I am nominating Next of Kin, by Roger Fouts. Reading this book affected me greatly. There are four quotes from the following reviews, that I think will peak the interest of booktalk members.
1. "What Fouts has learned from chimpanzees is that Descartes was wrong."
2. "You cannot read this book and stay neutral."
3. "Next of Kin is more than a book about the theory and practice of science."
4. "A voyage of scientific discovery and interspecies communication, this is a stirring tale of friendship, courage, and compassion that will change forever the way we view our biological--and spritual--next of kin."
For three decades, primatologist Roger Fouts has been involved in language studies of the chimpanzee, the animal most closely related to human beings. Among his subjects was the renowned Washoe, who was "endowed with a powerful need to learn and communicate," and who developed an extraordinary vocabulary in American sign language. Another chimpanzee, Fouts writes, "never made a grammatical error," which turned a whole school of linguistic theory upside down. While reporting these successes, Fouts also notes that chimpanzees are regularly abused in laboratory settings and that in the wild their number has fallen from 5,000,000 to fewer than 175,000 in the last century.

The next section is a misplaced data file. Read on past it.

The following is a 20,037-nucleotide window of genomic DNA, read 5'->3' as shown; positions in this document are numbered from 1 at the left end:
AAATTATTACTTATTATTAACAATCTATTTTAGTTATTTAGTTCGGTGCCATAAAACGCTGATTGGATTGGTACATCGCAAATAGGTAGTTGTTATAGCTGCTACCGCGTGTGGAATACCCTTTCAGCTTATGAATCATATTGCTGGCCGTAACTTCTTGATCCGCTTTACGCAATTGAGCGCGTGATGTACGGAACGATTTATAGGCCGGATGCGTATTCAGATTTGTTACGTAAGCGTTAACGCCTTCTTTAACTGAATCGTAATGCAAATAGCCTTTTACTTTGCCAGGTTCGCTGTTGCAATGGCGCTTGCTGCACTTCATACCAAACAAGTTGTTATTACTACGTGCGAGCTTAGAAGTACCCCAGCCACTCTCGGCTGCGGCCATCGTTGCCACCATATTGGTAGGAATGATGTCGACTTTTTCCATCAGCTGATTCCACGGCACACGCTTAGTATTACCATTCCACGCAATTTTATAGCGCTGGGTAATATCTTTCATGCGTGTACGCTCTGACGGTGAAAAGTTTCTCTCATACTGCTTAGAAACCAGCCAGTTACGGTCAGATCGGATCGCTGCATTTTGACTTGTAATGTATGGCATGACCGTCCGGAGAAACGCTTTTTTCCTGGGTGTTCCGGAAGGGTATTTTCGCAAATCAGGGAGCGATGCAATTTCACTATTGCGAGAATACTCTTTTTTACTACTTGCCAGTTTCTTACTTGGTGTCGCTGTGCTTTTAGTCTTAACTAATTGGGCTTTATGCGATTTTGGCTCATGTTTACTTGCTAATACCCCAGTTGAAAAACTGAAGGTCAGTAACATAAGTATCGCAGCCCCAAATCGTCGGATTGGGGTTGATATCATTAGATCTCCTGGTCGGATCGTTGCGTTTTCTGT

For 30 years Roger Fouts has pioneered communication with chimpanzees through sign language--beginning with a mischievous baby chimp named Washoe. This remarkable book describes Fout's odyssey from novice researcher to celebrity scientist to impassioned crusader for the rights of animals. Living and conversing with these sensitive creatures has given him a profound appreciation of what they can teach us about ourselves. It has also made Fouts an outspoken opponent of biomedical experimentation on chimpanzees. A voyage of scientific discovery and interspecies communication, this is a stirring tale of friendship, courage, and compassion that will change forever the way we view our biological--and spritual--next of kin.
Los Angeles Times Sunday Book Review, Richard Wrangham
... Next of Kin is more than a book about the theory and practice of science. It's a love story.... Scientists aren't supposed to have their objectivity ruined by emotional involvement. But Next of Kin shows that the ape experiments that fail are those that forbid human sympathy for their subjects. For Fouts, chimpanzee and human minds are fundamentally alike, so it makes sense to care deeply about one's chimpanzee subjects. What Fouts has learned from chimpanzees is that Descartes was wrong. Other animals do have minds. The reason chimpanzees are should be greater. That argument isn't new, but in Next of Kin, it is based on an unparalleled depth of understanding and on a uniquely personal involvement in the battles over congressional legislation and laboratory management. You cannot read this book and stay neutral.